March 2023


Maundy mandates

  A few days ago, I re-read the red-letter chapters (13-17) of John’s gospel. Jesus is talking with his disciples on the night of his betrayal, after the Passover meal and after Judas’ exit towards treachery. Jesus knew what was coming, so this was his last opportunity for transferring his heartfelt instructions and observations—even some *mandates—to the folks who would carry on after himMORE...

Now what?

  We live in confusing times—perhaps also vexing, anxious, over-stuffed or dangerous? Two questions dog our days: “What’s going on?” And *“Now what?” (The first one’s too complex for these few lines, so let me concentrate on the second one.) In some situations, our well-being and safety hang in the balance. After divorces, accidents, economic downturns, medical emergencies, disasters orMORE...

Be of good cheer

A couple of days ago I woke up with more than a tinge of old guy grumpiness—I hadn’t been sleeping well. For whatever reason—perhaps the surprising re-emergence of a Scripture passage memorized when I was very young?—this verse popped into my head: “Be of good cheer…” These words were part of Jesus’ Passover night conversations with his disciples, coming at the end of a series of his admonitionsMORE...

Frailments (Revisited)

Previously I wrote about coming frailties, from the viewpoint of someone not-yet-there. Today a few additional observations about this eventual part of aging, from perhaps other points-of-view.   It’s probably useful to push back against imagined frailties. Giving up on God-given strengths and capabilities doesn’t feel quite right. But that might be more difficult to consider when there areMORE...


Even though I deal with a variety of physical ailments, I don’t yet think of myself as frail. Right now, my body, mind and spirit feel strong and capable. With my spouse, I follow the guidelines for healthy living, keep my doctor appointments, thank God daily for an enviable genetic heritage and avoid the kind of self-talk that could become a woeful, self-fulfilling prophecy about the perils ofMORE...

Warning: Flammable contents

One of the possible benefits of growing older is the ability to see what might not work. A lifetime of experience can also hone our sense of possible danger. Today I take the risk of offering a warning about the (pressurized, flammable or explosive) expansion of society’s fascination with artificial intelligence. Forgive me for temporarily muting the significance of theological truth in thisMORE...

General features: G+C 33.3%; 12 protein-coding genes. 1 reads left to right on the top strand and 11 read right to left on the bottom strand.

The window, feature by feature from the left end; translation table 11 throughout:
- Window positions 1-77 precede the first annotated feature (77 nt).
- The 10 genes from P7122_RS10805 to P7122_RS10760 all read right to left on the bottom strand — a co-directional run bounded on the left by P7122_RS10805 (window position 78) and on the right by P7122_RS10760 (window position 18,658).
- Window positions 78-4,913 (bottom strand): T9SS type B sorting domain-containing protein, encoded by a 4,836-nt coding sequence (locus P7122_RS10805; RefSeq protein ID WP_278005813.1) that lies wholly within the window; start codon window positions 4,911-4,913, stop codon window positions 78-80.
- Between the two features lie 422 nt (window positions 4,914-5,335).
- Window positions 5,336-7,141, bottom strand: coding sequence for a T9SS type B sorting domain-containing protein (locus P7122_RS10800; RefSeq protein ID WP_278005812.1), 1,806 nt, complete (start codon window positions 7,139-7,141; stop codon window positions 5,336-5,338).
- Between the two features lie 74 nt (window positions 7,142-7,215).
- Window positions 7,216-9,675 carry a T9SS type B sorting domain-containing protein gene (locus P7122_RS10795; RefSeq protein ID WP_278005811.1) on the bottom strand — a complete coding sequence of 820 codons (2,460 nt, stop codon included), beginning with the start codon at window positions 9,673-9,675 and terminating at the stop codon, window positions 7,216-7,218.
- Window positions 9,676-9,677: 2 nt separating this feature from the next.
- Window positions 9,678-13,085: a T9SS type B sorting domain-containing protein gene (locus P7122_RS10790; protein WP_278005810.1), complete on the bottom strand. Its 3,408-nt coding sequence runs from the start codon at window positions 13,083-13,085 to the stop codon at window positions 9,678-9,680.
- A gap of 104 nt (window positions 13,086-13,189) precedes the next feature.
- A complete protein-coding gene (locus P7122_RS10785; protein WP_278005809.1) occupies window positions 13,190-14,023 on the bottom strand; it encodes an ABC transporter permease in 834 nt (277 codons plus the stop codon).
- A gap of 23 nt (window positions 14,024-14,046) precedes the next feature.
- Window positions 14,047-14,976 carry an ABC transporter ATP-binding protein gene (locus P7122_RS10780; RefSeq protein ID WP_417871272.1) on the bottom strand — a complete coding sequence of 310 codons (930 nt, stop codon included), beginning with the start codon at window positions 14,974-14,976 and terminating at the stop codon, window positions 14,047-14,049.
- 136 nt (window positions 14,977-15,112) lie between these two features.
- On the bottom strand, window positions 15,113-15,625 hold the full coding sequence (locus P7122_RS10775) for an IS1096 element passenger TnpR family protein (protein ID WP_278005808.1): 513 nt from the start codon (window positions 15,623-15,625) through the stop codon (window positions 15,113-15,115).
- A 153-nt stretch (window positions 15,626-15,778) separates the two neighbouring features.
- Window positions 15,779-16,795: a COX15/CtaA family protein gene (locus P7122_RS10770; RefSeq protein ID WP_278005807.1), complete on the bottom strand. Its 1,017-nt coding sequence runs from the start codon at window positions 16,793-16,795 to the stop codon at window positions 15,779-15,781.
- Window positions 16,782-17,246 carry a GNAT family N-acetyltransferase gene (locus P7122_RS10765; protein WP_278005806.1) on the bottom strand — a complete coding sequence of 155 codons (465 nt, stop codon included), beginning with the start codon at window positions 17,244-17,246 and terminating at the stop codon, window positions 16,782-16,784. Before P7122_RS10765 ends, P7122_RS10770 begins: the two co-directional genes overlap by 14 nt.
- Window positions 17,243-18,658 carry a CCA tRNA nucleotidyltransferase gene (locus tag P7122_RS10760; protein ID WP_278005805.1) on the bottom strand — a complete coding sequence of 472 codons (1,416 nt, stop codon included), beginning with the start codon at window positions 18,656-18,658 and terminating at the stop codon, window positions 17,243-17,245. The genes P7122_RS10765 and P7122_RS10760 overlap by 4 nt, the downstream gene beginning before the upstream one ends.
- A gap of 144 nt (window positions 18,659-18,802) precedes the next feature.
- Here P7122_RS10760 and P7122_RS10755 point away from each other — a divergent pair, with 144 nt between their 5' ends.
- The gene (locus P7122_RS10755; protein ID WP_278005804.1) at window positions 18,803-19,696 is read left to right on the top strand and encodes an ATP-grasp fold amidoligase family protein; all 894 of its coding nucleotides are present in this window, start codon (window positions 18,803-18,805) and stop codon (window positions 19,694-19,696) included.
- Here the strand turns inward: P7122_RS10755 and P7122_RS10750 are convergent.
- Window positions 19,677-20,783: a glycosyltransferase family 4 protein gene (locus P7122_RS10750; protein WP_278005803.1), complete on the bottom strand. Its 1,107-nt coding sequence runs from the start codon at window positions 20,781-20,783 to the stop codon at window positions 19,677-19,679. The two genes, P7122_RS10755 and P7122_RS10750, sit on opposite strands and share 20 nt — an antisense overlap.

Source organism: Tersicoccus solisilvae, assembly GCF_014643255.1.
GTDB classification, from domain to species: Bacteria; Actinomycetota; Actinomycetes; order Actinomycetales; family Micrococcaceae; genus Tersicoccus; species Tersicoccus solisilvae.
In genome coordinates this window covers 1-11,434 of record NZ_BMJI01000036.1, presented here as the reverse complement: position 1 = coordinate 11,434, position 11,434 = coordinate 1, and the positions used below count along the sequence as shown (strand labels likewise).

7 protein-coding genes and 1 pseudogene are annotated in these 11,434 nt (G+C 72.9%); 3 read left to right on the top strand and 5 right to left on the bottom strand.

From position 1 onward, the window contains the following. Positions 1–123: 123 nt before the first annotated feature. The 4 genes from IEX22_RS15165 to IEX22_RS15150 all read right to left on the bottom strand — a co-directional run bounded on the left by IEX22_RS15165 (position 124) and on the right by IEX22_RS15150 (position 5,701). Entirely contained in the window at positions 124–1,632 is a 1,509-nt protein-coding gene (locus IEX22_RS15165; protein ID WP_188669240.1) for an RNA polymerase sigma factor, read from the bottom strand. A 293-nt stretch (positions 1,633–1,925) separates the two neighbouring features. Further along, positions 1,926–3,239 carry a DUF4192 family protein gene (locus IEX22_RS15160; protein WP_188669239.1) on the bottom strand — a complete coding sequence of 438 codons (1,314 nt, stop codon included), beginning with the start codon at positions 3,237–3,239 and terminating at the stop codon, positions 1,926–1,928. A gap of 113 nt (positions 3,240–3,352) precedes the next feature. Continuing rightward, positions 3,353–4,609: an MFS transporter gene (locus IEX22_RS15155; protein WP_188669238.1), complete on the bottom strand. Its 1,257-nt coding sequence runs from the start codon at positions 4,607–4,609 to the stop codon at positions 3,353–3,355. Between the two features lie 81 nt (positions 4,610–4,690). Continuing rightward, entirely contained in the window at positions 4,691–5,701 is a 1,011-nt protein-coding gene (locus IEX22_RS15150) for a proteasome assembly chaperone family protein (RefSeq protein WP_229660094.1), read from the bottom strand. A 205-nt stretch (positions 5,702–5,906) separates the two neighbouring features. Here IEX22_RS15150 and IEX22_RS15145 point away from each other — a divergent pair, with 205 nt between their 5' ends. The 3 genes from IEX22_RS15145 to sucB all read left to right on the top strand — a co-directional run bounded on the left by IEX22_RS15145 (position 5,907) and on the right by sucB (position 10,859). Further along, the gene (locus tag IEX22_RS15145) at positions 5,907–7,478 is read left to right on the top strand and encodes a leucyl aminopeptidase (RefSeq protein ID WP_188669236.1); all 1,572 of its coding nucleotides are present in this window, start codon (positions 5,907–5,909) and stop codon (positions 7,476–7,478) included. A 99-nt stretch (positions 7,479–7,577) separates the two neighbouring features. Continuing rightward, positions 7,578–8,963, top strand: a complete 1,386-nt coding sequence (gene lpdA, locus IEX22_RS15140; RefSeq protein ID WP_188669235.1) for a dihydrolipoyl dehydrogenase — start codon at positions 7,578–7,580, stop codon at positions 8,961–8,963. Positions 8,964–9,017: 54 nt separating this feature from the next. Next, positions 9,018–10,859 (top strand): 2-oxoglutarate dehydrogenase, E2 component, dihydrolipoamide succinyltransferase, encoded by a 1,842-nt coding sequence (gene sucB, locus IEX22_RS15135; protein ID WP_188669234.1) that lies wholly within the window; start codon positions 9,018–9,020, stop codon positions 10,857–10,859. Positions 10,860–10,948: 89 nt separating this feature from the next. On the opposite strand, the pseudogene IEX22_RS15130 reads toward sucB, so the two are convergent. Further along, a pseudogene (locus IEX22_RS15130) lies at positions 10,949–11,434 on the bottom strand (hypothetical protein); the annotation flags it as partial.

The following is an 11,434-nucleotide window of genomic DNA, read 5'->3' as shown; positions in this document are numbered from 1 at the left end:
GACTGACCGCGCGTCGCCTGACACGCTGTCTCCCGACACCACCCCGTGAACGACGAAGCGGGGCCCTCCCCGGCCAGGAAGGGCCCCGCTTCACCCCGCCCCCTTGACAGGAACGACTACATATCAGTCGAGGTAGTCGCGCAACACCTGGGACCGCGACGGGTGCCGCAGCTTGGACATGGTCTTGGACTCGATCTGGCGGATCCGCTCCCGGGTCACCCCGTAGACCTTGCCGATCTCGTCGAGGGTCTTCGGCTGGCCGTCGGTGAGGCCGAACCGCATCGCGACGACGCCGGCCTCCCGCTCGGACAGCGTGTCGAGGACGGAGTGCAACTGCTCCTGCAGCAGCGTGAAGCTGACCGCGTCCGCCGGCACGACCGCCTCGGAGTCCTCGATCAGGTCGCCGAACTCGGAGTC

No pro forma here!

At worship a few Sundays back, it struck me that Faith Lutheran Church isn’t a pro forma place. Although we work within the boundaries of Scripture, sound doctrine and Christ-centered behaviors, we try not to get caught in ruts that can mire us in stifling ordinariness. We don’t go through the motions just to get by. To stay grounded and balanced, we dig into the core of conventional, customaryMORE...

Dropping pretense

“What’s Lent all about?” Recently, our pastor—quoting a *long-time friend—observed that “Lent is a time to drop pretense.” That startling idea instantly gathered together most of Lent’s rich contemplations. My thoughts—echoing and buoyed by our pastor’s further sermon observations—turned in these directions…. Pretense? I’ve always thought of it as not-so-good, part of the self-delusions thatMORE...

A good day

Over the past several weeks I’ve been trying out a method for bringing small moments of grace into the lives of service personnel and random strangers. My short, appreciative interchanges start with “Hi!—(pause)—You having a good day?” This approach might be enjoyable for you, too. Here’s how it has worked for me…. Some response sequences “If “YES!”, I continue with “What’s been goodMORE...

Bob Sitze

BOB SITZE has filled the many years of his lifework in diverse settings around the United States. His calling has included careers as a teacher/principal, church musician, writer/author, denominational executive staff member and meat worker. Bob lives in Wheaton, IL.

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